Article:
Court refuses to stay same-sex marriage ruling


Antonia and Michael Cohen got married Wednesday ahead of the crush of same sex couples who've packed the appointment calendar at the County Clerk's Office in San Francisco.

"Not around the clock. I have to sleep sometimes. We are planning to expand our hours and our services," says Karen Hong Yee from the SF County Clerks Office.

New forms without the words 'bride and groom' still need to be printed and a call has gone out for City Hall workers to volunteer to help issue marriage licenses.

Right now the County Clerks Office in San Francisco issues three marriage licenses every half hour, but they hope to increase that tenfold starting June 17th.

It's down to the wire since the State Supreme Court decided not to put the marriages on hold. Opponents had wanted a delay until Californians can vote on a proposed constitutional ban in November.

"There's a lot of people angry and frustrated by the judge's order today. In fact, the judges are pouring more fuel on the fire of the voters," says Randy Thomasson from the Campaign for Children and Families.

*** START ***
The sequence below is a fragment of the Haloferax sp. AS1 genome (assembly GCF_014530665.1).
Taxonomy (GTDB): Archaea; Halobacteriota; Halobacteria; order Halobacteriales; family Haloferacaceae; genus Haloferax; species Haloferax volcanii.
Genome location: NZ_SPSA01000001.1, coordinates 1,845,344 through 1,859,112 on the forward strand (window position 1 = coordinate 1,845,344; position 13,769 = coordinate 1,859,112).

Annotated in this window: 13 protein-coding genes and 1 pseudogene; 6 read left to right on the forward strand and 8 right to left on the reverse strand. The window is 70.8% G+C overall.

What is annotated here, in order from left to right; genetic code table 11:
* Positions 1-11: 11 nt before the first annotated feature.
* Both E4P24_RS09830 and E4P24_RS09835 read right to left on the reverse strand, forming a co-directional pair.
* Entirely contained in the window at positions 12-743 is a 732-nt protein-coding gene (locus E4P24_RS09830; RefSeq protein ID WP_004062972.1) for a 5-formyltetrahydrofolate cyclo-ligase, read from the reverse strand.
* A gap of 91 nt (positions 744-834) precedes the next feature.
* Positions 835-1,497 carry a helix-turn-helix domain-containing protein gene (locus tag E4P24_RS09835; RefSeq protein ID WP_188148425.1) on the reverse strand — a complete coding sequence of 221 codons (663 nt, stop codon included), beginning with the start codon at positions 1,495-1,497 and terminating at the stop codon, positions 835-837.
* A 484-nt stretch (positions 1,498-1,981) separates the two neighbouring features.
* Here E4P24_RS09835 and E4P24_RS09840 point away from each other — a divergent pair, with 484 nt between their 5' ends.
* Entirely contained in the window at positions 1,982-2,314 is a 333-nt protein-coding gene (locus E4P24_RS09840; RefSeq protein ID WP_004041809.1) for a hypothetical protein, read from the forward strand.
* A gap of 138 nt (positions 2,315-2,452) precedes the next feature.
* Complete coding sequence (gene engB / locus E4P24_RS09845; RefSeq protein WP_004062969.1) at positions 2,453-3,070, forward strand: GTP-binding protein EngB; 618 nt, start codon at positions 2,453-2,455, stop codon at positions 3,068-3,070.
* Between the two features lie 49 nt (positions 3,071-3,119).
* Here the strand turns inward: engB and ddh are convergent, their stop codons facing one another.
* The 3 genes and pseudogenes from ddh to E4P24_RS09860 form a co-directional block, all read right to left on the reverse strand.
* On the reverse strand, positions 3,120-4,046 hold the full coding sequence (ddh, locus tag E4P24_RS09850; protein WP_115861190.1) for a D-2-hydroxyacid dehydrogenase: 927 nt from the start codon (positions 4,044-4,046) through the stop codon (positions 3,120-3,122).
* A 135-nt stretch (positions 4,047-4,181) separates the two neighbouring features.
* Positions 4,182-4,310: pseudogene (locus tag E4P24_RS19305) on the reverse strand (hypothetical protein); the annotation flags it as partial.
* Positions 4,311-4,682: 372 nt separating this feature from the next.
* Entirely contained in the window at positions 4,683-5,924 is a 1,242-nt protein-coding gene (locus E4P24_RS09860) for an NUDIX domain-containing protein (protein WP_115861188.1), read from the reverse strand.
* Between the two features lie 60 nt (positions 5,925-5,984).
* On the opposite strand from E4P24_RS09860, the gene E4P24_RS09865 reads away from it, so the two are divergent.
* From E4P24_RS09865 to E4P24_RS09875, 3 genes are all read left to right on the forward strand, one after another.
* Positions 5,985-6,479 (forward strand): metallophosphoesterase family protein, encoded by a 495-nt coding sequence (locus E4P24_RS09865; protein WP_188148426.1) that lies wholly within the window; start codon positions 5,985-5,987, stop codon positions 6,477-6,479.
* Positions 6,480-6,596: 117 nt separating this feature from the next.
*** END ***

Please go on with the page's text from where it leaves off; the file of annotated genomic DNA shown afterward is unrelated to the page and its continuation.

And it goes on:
977 same sex couples have already made appointments in San Francisco. ABC7 legal analyst Dean Johnson says it's unclear what will happen if the voters approve a ban.

"That's a Pandora's box that we will get into that will lead to litigation," says Johnson.

The Justice's decision takes affect at 5pm June 16th.

The Mayor would like to move forward one minute later if possible. He hopes there are no mass weddings.

"We're starting a new tradition. We'd like to hit the ground doing it the right way. A respectful way. One that people can't criticize as being untoward or not appropriate," says Mayor Gavin Newsom.

Nicole and Ryan Munoz exchanged their vows under the City Hall rotunda Wednesday and look forward to the day when gay and lesbian couples can do the same.

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